Una Dabiero
star-svg
8.08k
Community Team at Fairygodboss

So... you did something problematic and you were called out for it. Whether you did something offensive in an everyday scenario or while doing your best to fight for justice, congratulations! You've got a special opportunity. Being corrected is an important part of bettering ourselves and creating a more equitable world, not a curse or inconvenience. Whoever called you out thinks you can do better and be better. And they know marginalized people deserve that from you. 

How can you use this opportunity to grow and rectify the situation properly? Student activist Brianna Chandler posted a great guide to holding yourself accountable after you mess up. Because messing up is inevitable — and the fear of saying something wrong is no excuse for being silent. 

We broke Chandler's guide into five easy steps to take yourself through when you're being asked to hold yourself accountable. You can click any of the screenshots below to access Chandler's entire post.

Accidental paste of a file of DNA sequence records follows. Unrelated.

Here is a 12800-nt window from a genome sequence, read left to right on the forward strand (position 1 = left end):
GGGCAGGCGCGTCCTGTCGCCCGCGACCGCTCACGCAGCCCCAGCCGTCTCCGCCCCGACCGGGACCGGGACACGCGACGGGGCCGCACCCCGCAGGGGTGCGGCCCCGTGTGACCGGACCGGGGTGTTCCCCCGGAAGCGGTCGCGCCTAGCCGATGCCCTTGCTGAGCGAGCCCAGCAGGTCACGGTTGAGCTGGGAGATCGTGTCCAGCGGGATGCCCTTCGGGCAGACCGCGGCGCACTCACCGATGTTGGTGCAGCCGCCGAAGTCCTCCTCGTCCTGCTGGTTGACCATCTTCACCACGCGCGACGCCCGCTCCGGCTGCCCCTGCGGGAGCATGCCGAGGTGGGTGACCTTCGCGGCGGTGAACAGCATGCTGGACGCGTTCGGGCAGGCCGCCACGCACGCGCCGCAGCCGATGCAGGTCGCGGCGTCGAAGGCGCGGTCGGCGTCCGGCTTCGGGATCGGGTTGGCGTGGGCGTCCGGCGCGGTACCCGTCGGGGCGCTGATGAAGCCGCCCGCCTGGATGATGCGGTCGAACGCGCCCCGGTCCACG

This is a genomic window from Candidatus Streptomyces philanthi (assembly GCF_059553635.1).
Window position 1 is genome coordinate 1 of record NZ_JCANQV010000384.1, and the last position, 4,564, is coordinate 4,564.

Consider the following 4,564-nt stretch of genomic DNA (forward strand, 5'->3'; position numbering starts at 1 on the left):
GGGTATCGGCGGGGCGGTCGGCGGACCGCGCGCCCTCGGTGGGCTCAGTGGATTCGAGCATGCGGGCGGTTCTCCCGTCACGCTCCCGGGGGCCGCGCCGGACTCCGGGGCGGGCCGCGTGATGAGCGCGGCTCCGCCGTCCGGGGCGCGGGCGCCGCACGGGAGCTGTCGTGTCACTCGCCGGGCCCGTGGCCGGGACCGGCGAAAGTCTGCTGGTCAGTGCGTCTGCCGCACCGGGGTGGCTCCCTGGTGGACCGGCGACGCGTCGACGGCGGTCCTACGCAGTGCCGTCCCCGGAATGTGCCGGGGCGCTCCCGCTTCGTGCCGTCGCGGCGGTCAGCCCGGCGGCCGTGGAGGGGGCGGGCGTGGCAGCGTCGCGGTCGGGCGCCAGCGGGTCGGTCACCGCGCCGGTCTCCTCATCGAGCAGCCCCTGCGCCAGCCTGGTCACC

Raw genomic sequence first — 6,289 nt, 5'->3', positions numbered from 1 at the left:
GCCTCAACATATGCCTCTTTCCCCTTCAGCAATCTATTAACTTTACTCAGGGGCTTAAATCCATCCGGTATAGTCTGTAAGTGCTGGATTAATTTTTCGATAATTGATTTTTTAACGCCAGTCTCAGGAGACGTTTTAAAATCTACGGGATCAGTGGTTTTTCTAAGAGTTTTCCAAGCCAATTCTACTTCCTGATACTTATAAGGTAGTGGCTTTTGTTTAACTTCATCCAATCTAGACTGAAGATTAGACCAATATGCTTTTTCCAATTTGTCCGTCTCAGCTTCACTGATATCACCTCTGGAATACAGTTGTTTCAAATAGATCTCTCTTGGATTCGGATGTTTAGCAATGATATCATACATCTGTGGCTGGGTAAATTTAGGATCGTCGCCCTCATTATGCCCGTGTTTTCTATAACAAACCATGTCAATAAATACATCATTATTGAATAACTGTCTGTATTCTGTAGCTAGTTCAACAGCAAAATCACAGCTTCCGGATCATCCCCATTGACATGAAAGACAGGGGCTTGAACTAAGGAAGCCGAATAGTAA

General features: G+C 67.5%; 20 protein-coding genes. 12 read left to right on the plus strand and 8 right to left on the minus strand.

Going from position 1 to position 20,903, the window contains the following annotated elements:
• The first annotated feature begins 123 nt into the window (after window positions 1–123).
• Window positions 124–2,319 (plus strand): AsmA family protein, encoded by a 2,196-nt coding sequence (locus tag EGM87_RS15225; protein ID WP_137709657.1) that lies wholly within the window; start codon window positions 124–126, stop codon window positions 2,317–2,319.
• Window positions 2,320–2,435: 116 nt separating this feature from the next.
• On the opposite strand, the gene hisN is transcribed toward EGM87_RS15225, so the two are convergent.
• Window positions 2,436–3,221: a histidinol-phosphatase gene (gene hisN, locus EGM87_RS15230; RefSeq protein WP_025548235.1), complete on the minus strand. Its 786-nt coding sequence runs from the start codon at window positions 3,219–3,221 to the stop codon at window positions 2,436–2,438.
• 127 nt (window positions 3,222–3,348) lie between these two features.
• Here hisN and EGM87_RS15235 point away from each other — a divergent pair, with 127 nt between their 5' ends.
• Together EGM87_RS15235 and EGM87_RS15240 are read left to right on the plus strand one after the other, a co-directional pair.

1. Remember that moving past something requires reflection.

You have to grow in order to make a mistake into a lesson. 

2. Decenter yourself.

Holding yourself accountable means setting your ego aside, doing real internal work and not asking the other person to absolve you of your mistake. 

3. Then, take action.

Holding yourself accountable also requires taking steps to fix the damage you've done. Educate yourself or make things right by assisting the marginalized group in some way — don't just acknowledge what you did was wrong and move on. 

4. Remember forgiveness isn't the end goal. 

You should be doing the work to better yourself, not to be seeking out a "thank you" from marginalized people. 

5. If you see others engaging in harmful behavior, hold them accountable.

You haven't truly done the work of correcting an oppressive behavior until you go beyond yourself and stop others from engaging in it, too. Put what you learned to good work. 

Help me find a job.

Share